Sheila Mae Hamilton: Blog Number #1

Well, whoever thought I would be writing a blog?  Certainly not me!  But I need to thank Mairi, my tutor, and the students on the WEA Highland Women Writing course for encouraging me to believe in my ability to write. 

I keep saying in Capacitar classes, ‘’if you practice being open to receiving, then who knows what might come your way, what opportunities and surprises, if you can let down your defences sufficiently to welcome in, to receive’’.

Being in nature.

I’m always aware of the impact that being outdoors has on me – it just lifts my spirit to be in nature.  Usually, I walk quite briskly for exercise and to clear my head, however, my knee is currently quite painful. I think I may have twisted it rushing to get the grass cut before dashing off to visit family as soon as the covid restrictions were eased – and so I am forced to walk more slowly and I notice I’m walking more mindfully, really noticing things at my more leisurely pace.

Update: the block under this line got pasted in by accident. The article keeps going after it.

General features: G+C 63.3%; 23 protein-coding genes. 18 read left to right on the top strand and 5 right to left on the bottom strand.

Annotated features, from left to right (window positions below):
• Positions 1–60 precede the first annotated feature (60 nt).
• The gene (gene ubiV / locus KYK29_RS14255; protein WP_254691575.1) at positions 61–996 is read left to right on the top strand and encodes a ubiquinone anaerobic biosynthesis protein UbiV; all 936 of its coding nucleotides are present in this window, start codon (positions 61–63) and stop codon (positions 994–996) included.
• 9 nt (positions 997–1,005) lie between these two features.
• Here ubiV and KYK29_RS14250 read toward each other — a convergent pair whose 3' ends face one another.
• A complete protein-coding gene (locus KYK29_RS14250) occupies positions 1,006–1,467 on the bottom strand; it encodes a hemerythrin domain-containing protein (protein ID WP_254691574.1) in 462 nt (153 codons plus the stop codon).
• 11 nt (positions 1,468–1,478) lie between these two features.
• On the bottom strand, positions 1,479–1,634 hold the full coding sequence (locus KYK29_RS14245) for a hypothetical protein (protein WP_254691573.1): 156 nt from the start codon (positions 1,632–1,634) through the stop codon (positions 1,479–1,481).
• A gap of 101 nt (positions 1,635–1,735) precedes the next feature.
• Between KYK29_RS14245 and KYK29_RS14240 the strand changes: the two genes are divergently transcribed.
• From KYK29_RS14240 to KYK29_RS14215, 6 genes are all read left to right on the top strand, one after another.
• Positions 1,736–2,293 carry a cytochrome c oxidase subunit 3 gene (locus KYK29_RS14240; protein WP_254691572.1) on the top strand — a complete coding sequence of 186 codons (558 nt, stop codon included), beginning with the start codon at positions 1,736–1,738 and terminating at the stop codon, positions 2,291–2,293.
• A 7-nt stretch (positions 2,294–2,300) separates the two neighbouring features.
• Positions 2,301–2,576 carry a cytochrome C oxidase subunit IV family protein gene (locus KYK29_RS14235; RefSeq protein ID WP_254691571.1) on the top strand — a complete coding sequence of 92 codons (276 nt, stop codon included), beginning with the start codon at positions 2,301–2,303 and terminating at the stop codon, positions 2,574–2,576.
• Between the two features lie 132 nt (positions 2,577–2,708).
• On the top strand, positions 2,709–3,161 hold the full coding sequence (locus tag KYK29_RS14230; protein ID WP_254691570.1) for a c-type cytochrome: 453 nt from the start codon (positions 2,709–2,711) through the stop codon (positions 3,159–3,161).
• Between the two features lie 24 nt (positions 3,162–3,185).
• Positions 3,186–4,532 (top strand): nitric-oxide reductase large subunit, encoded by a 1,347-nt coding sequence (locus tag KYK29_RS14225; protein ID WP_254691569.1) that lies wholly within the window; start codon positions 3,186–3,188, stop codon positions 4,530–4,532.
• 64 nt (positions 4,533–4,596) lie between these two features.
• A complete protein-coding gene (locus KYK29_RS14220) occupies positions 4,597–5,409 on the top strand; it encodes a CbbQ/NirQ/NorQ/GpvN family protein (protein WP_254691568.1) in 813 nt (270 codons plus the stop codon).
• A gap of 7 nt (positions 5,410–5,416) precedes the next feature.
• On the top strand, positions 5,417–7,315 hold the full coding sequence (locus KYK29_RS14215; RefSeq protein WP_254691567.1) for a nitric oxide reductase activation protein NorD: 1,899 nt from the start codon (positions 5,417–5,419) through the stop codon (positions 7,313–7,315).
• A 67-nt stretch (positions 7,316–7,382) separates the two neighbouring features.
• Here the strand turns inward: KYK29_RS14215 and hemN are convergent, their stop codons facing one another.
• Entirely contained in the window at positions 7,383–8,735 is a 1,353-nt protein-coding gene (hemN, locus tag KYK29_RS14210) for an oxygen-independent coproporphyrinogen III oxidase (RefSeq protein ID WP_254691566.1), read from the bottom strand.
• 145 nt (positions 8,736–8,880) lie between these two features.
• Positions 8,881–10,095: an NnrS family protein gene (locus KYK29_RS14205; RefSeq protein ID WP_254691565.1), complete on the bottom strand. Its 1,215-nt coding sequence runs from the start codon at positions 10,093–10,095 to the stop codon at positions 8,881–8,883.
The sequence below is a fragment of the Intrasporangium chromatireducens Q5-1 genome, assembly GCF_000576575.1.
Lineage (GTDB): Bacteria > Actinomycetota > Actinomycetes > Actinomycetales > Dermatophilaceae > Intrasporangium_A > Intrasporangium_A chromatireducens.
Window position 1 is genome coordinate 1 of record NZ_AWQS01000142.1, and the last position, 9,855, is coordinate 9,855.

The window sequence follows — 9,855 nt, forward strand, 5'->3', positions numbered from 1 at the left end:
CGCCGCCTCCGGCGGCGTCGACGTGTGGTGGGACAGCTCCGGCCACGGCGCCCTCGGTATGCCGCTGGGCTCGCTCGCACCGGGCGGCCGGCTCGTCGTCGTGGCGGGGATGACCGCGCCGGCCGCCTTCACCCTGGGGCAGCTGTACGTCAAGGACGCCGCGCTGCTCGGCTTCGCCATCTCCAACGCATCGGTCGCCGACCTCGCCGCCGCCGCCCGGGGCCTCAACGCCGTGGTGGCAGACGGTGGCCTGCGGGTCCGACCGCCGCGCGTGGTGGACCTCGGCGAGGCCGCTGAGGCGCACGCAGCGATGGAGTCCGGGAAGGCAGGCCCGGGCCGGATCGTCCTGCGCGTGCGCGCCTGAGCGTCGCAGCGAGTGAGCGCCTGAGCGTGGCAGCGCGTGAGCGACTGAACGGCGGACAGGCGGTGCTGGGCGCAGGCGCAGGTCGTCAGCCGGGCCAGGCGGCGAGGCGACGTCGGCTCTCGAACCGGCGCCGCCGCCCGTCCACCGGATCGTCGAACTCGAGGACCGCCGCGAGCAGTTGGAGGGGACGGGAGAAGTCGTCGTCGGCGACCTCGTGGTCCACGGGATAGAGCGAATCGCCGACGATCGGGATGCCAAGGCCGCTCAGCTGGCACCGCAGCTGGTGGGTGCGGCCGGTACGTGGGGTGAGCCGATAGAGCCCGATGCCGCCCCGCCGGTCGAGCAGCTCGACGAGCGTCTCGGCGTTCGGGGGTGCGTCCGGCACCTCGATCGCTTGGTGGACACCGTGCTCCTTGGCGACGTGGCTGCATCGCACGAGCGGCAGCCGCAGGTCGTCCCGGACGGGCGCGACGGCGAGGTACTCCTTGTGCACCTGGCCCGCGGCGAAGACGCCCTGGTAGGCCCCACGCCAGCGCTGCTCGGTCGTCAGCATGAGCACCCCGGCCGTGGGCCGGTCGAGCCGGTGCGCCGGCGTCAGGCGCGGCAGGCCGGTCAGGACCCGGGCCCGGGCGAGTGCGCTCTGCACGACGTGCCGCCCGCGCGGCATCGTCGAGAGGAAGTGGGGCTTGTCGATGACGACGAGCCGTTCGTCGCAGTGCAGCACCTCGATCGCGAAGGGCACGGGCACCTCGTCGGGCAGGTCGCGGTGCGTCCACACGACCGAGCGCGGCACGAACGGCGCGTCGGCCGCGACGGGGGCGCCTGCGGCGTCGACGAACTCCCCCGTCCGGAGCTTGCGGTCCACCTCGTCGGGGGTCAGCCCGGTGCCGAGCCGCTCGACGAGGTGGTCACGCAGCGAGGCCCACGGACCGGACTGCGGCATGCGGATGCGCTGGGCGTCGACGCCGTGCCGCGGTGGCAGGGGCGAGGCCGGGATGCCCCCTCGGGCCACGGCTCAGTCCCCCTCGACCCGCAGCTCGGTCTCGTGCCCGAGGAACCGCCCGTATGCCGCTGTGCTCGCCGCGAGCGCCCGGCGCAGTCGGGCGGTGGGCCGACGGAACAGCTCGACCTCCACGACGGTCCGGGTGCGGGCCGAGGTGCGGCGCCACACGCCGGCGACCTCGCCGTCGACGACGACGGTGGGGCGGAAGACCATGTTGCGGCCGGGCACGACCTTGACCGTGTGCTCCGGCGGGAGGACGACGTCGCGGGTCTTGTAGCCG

The wild primroses are still abundant and bluebells are increasingly coming through alongside them.  We have a generous carpet of lesser celandine, wood anemone, and marsh marigolds this year. Yesterday I saw a delicate little white flower that I have not noticed before. Not being sure what it was I consulted my friends, who are far more knowledgeable about flowers than I am – you know who you are – and I believe it’s the Lesser Stitchwort.  One of my learning styles is to learn from others, though if I were judgemental of myself, I might just regard that as an excuse!

Snails were travelling on the tarmac road this morning and I am curious about where they’ve come from and where they’re heading.  They certainly looked purposeful.  There were earthworms too lengthening themselves and then gathering themselves up to move forwards – fascinating to watch. The snails and worms seemed so vulnerable and not all of them survive, a bit like all of us really. 

The art of patience.

I gasped out loud as I watched a heron take off from near the pond, so gracefully and slowly and beautifully,  I think it’s nesting in the trees there.  They’re such big birds, that even with my short-sightedness, I can see them clearly. I watched it head for the shore, circle the bay and settle on a rock a little way out to sea.  One of the symbolic meanings of a heron is ‘’patience’’. I feel there’s learning for me in that, to be patient with my painful knee, give it time to heal, and accept that for now, I’m walking slowly and noticing so much around me that is beautiful. 

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